Unfortunately, the gameplay in BloodRayne is every bit as derivative as the plot.
Terminal Reality has somehow made a boring game featuring a sexy vampire, buckets of blood, and Nazis. BloodRayne may feature the va-va-voomiest bloodsucker in gaming, George Romero-style gore that includes lots of decapitations, and everyone's favorite goose-stepping bad guys, but gameplay is so predictable that you'll be stifling yawns even as you tear open jugulars.
The story isn't going to win any awards for originality, either. You play as Rayne, a half-vampire (otherwise known as a dhampir) working in the 1930s for the secretive Brimstone Society. It has taken the sultry young lady under its wing and turned her into agent BloodRayne, a warrior helping the organization protect humanity from creepy things that go bump in the night. She's also got a bone to pick with evil Nazis searching for arcane artifacts and with her long-lost vampire father, who started her not-so-happy family.
Sound familiar? Rayne is really just a female version of Blade, the Marvel Comics vampire hunter popularized in the movie series starring Wesley Snipes. The Brimstone Society angle varies only slightly from Terminal Reality's 1999 effort, Nocturne, which was also set in the pre-World War II era and featured a US government agency of paranormal investigators called Spookhouse. The antiquity-hunting Nazis have been borrowed from Raiders of the Lost Ark. And Rayne herself is the stereotypical game babe, complete with a heaving bosom and buns of steel that would cause Lara Croft to throw an envious look her way.
Of course, you don't need an original story to make a great game. But, unfortunately, the gameplay in BloodRayne is every bit as derivative as the plot. This is a stock action adventure game, with a strong emphasis on action and lots of jumping challenges involving Rayne's deadliest foe, water. Levels are of the "kill these enemies, then kill those" variety where you plug away from point A to point B, with an occasional series of leaps to point C. Puzzles involve little more than finding the occasional object or figuring out that you have to knock down a wall in order to move forward.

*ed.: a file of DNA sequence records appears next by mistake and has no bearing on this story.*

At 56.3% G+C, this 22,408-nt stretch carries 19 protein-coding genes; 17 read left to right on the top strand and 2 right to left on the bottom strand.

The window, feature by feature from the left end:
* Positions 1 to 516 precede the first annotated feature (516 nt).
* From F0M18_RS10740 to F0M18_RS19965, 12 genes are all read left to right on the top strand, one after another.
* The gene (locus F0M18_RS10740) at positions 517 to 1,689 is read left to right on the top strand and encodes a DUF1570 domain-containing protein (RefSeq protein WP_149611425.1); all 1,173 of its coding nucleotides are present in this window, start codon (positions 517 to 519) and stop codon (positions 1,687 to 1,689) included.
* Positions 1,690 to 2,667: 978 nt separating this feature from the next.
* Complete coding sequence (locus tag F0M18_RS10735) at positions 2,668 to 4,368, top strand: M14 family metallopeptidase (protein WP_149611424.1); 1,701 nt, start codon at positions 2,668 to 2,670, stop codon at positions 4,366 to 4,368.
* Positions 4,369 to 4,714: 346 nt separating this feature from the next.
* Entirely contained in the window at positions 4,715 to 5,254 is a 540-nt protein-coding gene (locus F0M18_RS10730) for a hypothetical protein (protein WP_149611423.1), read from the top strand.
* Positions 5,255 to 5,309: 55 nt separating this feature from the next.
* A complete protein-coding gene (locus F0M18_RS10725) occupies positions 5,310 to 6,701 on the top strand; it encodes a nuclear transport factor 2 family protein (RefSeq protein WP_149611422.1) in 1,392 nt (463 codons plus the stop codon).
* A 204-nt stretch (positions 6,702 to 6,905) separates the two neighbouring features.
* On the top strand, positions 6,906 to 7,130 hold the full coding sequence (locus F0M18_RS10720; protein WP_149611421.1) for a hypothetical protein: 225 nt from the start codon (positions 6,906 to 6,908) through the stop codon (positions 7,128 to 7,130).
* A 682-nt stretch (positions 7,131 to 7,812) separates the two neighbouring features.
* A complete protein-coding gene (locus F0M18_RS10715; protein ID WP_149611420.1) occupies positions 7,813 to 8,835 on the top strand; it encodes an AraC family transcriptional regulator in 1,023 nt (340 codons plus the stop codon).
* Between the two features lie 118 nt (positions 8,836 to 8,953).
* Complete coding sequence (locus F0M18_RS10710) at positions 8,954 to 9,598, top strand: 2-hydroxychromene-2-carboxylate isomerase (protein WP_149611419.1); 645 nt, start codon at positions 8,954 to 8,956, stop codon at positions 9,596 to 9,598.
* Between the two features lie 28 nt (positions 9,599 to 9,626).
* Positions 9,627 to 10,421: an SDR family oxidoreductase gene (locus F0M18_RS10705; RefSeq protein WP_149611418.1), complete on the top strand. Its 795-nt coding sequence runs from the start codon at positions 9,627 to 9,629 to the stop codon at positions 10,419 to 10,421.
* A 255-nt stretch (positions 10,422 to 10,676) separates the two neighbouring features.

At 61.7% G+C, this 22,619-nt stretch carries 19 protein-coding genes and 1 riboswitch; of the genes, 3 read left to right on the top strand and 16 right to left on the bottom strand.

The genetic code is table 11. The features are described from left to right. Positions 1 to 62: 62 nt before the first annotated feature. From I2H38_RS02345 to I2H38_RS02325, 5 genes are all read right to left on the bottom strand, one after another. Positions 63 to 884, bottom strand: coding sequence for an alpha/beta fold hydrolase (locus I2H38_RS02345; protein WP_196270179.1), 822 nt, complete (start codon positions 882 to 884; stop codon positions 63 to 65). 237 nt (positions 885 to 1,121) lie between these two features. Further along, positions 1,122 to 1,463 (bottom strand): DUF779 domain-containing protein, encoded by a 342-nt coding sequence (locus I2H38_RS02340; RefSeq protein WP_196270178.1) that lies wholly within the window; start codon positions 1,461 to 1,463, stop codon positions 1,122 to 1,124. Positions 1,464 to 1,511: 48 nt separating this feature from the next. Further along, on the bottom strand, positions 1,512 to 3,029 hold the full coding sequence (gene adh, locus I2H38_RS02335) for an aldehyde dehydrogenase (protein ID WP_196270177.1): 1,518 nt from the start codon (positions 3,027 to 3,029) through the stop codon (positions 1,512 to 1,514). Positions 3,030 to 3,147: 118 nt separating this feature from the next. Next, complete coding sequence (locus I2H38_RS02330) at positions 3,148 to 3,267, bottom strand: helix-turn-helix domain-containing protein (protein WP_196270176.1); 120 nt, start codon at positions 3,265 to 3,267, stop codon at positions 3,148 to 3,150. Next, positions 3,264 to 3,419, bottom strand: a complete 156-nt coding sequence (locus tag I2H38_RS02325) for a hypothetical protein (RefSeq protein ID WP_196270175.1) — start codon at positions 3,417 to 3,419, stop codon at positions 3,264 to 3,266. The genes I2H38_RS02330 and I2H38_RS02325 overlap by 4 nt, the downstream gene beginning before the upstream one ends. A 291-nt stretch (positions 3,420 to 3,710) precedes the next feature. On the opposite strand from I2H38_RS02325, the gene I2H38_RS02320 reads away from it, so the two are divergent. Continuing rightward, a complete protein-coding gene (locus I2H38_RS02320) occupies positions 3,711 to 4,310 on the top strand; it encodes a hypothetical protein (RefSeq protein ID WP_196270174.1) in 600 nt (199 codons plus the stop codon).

The settings are equally uninspired. You visit just three places over the course of your Nazi smashing--the Louisiana bayou, rural Argentina, and rustic Germany. Each comes with just a few different levels, so you can wrap up play in well under 10 hours (there is no multiplayer mode). Your investigations take you to a castle, a swamp, a temple, a laboratory, and even a military barracks. The only thing that's missing is a sewer. Nothing really stands out, though little touches like the moon shimmering over water and lightning flashing in the background leave everything feeling somewhat creepy.
Showers of bloody gore are all that really make BloodRayne stand out from mundane action adventure games like the more recent releases in the Tomb Raider series. Rayne butchers her way through the opposition, employing more than two dozen weapons to slice and dice her mutant, mutant spider, Nazi, demon, cultist, and vampire foes. The in-game armory includes precision pistols, shotguns that can make ne'er-do-wells explode in a gooey mess, and more intimate devices like Rayne's harpoon (which can pull victims to her much like Scorpion's spear in the Mortal Kombat series) and her huge wrist blades. Get going with the latter duo and you can flat-out shred enemies, going so far as to cut off limbs and heads.
Yet all this carnage isn't very interesting. The limited novelty in being a killing machine wears off after you discover that there is little to do aside from plowing ahead and clicking buttons. And the control system is awkward with either a mouse-and-keyboard combo or with a gamepad, particularly because the camera never seems to give a good angle on the action. Jumping puzzle sequences can be absolutely maddening, as you can never quite nail your landings.